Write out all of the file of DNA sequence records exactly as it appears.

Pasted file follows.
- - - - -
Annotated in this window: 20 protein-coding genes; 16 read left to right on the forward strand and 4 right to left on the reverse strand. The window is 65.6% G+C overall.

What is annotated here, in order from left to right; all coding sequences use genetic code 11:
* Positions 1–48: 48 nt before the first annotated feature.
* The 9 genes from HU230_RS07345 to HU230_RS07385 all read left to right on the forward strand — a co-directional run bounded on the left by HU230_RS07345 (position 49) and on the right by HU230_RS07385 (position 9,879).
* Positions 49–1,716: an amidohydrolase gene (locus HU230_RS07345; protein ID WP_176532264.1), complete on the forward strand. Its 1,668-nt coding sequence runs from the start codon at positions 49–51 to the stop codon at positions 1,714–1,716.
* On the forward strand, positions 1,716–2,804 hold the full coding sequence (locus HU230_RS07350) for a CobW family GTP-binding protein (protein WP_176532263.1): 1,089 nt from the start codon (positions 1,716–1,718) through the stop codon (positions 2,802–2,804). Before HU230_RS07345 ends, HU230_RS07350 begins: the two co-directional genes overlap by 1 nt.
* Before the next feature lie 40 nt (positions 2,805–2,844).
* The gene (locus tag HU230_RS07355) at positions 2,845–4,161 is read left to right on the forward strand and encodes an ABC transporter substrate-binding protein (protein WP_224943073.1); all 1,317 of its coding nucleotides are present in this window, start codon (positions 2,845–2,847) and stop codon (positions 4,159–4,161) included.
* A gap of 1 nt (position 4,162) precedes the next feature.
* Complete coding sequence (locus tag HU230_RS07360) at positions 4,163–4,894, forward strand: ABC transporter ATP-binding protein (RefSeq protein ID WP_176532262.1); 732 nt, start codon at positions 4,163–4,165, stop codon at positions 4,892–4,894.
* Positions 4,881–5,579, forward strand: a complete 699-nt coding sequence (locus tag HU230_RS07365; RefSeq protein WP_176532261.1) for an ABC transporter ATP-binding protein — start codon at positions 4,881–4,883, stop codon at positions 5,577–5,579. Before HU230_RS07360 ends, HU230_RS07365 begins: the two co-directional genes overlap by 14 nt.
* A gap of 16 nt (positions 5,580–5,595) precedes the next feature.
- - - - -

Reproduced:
Annotated in this window: 20 protein-coding genes; 16 read left to right on the forward strand and 4 right to left on the reverse strand. The window is 65.6% G+C overall.

What is annotated here, in order from left to right; all coding sequences use genetic code 11:
* Positions 1–48: 48 nt before the first annotated feature.
* The 9 genes from HU230_RS07345 to HU230_RS07385 all read left to right on the forward strand — a co-directional run bounded on the left by HU230_RS07345 (position 49) and on the right by HU230_RS07385 (position 9,879).
* Positions 49–1,716: an amidohydrolase gene (locus HU230_RS07345; protein ID WP_176532264.1), complete on the forward strand. Its 1,668-nt coding sequence runs from the start codon at positions 49–51 to the stop codon at positions 1,714–1,716.
* On the forward strand, positions 1,716–2,804 hold the full coding sequence (locus HU230_RS07350) for a CobW family GTP-binding protein (protein WP_176532263.1): 1,089 nt from the start codon (positions 1,716–1,718) through the stop codon (positions 2,802–2,804). Before HU230_RS07345 ends, HU230_RS07350 begins: the two co-directional genes overlap by 1 nt.
* Before the next feature lie 40 nt (positions 2,805–2,844).
* The gene (locus tag HU230_RS07355) at positions 2,845–4,161 is read left to right on the forward strand and encodes an ABC transporter substrate-binding protein (protein WP_224943073.1); all 1,317 of its coding nucleotides are present in this window, start codon (positions 2,845–2,847) and stop codon (positions 4,159–4,161) included.
* A gap of 1 nt (position 4,162) precedes the next feature.
* Complete coding sequence (locus tag HU230_RS07360) at positions 4,163–4,894, forward strand: ABC transporter ATP-binding protein (RefSeq protein ID WP_176532262.1); 732 nt, start codon at positions 4,163–4,165, stop codon at positions 4,892–4,894.
* Positions 4,881–5,579, forward strand: a complete 699-nt coding sequence (locus tag HU230_RS07365; RefSeq protein WP_176532261.1) for an ABC transporter ATP-binding protein — start codon at positions 4,881–4,883, stop codon at positions 5,577–5,579. Before HU230_RS07360 ends, HU230_RS07365 begins: the two co-directional genes overlap by 14 nt.
* A gap of 16 nt (positions 5,580–5,595) precedes the next feature.